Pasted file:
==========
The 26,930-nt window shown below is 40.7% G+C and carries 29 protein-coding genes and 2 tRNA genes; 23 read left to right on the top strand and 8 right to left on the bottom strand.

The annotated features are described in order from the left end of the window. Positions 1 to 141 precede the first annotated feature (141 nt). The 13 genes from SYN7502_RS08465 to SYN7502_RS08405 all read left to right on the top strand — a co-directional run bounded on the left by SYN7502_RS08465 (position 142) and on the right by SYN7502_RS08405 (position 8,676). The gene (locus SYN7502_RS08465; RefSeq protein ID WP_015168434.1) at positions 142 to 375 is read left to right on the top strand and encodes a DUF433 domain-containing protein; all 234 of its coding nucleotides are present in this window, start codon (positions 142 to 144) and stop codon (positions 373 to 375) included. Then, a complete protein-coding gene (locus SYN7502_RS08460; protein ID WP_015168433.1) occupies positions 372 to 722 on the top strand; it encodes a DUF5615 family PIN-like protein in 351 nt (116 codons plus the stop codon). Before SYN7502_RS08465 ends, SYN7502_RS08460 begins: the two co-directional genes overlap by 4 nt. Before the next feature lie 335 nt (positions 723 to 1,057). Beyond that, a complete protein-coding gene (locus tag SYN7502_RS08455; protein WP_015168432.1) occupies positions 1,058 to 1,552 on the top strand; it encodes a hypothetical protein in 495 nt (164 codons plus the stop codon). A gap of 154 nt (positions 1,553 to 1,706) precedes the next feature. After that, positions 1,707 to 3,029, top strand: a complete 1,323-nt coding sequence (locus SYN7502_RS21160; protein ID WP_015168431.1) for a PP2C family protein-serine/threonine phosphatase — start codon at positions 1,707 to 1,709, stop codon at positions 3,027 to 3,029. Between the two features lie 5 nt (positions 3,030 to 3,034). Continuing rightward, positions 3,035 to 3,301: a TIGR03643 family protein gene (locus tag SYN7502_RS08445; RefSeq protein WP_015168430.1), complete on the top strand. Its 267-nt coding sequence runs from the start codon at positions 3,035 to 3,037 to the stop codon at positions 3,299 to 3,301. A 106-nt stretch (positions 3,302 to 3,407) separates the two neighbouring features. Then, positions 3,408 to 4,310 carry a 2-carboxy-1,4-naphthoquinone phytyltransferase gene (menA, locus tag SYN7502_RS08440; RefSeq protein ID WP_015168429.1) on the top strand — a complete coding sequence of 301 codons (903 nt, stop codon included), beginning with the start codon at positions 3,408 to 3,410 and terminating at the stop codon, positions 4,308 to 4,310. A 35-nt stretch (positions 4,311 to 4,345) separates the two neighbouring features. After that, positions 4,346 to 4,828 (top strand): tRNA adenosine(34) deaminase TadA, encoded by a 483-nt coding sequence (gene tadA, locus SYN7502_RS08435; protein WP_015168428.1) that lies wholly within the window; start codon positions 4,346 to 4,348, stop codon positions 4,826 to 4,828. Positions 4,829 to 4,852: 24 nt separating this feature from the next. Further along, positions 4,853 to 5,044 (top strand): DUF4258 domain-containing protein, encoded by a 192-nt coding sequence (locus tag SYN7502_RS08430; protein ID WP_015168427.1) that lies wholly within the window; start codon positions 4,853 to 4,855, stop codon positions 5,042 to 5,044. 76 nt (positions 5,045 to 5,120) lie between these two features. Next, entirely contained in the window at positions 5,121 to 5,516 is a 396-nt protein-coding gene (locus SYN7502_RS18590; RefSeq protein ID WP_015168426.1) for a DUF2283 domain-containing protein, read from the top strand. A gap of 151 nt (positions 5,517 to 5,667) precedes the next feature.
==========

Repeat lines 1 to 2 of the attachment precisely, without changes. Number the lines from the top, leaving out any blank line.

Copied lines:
The 26,930-nt window shown below is 40.7% G+C and carries 29 protein-coding genes and 2 tRNA genes; 23 read left to right on the top strand and 8 right to left on the bottom strand.

The annotated features are described in order from the left end of the window. Positions 1 to 141 precede the first annotated feature (141 nt). The 13 genes from SYN7502_RS08465 to SYN7502_RS08405 all read left to right on the top strand — a co-directional run bounded on the left by SYN7502_RS08465 (position 142) and on the right by SYN7502_RS08405 (position 8,676). The gene (locus SYN7502_RS08465; RefSeq protein ID WP_015168434.1) at positions 142 to 375 is read left to right on the top strand and encodes a DUF433 domain-containing protein; all 234 of its coding nucleotides are present in this window, start codon (positions 142 to 144) and stop codon (positions 373 to 375) included. Then, a complete protein-coding gene (locus SYN7502_RS08460; protein ID WP_015168433.1) occupies positions 372 to 722 on the top strand; it encodes a DUF5615 family PIN-like protein in 351 nt (116 codons plus the stop codon). Before SYN7502_RS08465 ends, SYN7502_RS08460 begins: the two co-directional genes overlap by 4 nt. Before the next feature lie 335 nt (positions 723 to 1,057). Beyond that, a complete protein-coding gene (locus tag SYN7502_RS08455; protein WP_015168432.1) occupies positions 1,058 to 1,552 on the top strand; it encodes a hypothetical protein in 495 nt (164 codons plus the stop codon). A gap of 154 nt (positions 1,553 to 1,706) precedes the next feature. After that, positions 1,707 to 3,029, top strand: a complete 1,323-nt coding sequence (locus SYN7502_RS21160; protein ID WP_015168431.1) for a PP2C family protein-serine/threonine phosphatase — start codon at positions 1,707 to 1,709, stop codon at positions 3,027 to 3,029. Between the two features lie 5 nt (positions 3,030 to 3,034). Continuing rightward, positions 3,035 to 3,301: a TIGR03643 family protein gene (locus tag SYN7502_RS08445; RefSeq protein WP_015168430.1), complete on the top strand. Its 267-nt coding sequence runs from the start codon at positions 3,035 to 3,037 to the stop codon at positions 3,299 to 3,301. A 106-nt stretch (positions 3,302 to 3,407) separates the two neighbouring features. Then, positions 3,408 to 4,310 carry a 2-carboxy-1,4-naphthoquinone phytyltransferase gene (menA, locus tag SYN7502_RS08440; RefSeq protein ID WP_015168429.1) on the top strand — a complete coding sequence of 301 codons (903 nt, stop codon included), beginning with the start codon at positions 3,408 to 3,410 and terminating at the stop codon, positions 4,308 to 4,310. A 35-nt stretch (positions 4,311 to 4,345) separates the two neighbouring features. After that, positions 4,346 to 4,828 (top strand): tRNA adenosine(34) deaminase TadA, encoded by a 483-nt coding sequence (gene tadA, locus SYN7502_RS08435; protein WP_015168428.1) that lies wholly within the window; start codon positions 4,346 to 4,348, stop codon positions 4,826 to 4,828. Positions 4,829 to 4,852: 24 nt separating this feature from the next. Further along, positions 4,853 to 5,044 (top strand): DUF4258 domain-containing protein, encoded by a 192-nt coding sequence (locus tag SYN7502_RS08430; protein ID WP_015168427.1) that lies wholly within the window; start codon positions 4,853 to 4,855, stop codon positions 5,042 to 5,044. 76 nt (positions 5,045 to 5,120) lie between these two features. Next, entirely contained in the window at positions 5,121 to 5,516 is a 396-nt protein-coding gene (locus SYN7502_RS18590; RefSeq protein ID WP_015168426.1) for a DUF2283 domain-containing protein, read from the top strand. A gap of 151 nt (positions 5,517 to 5,667) precedes the next feature.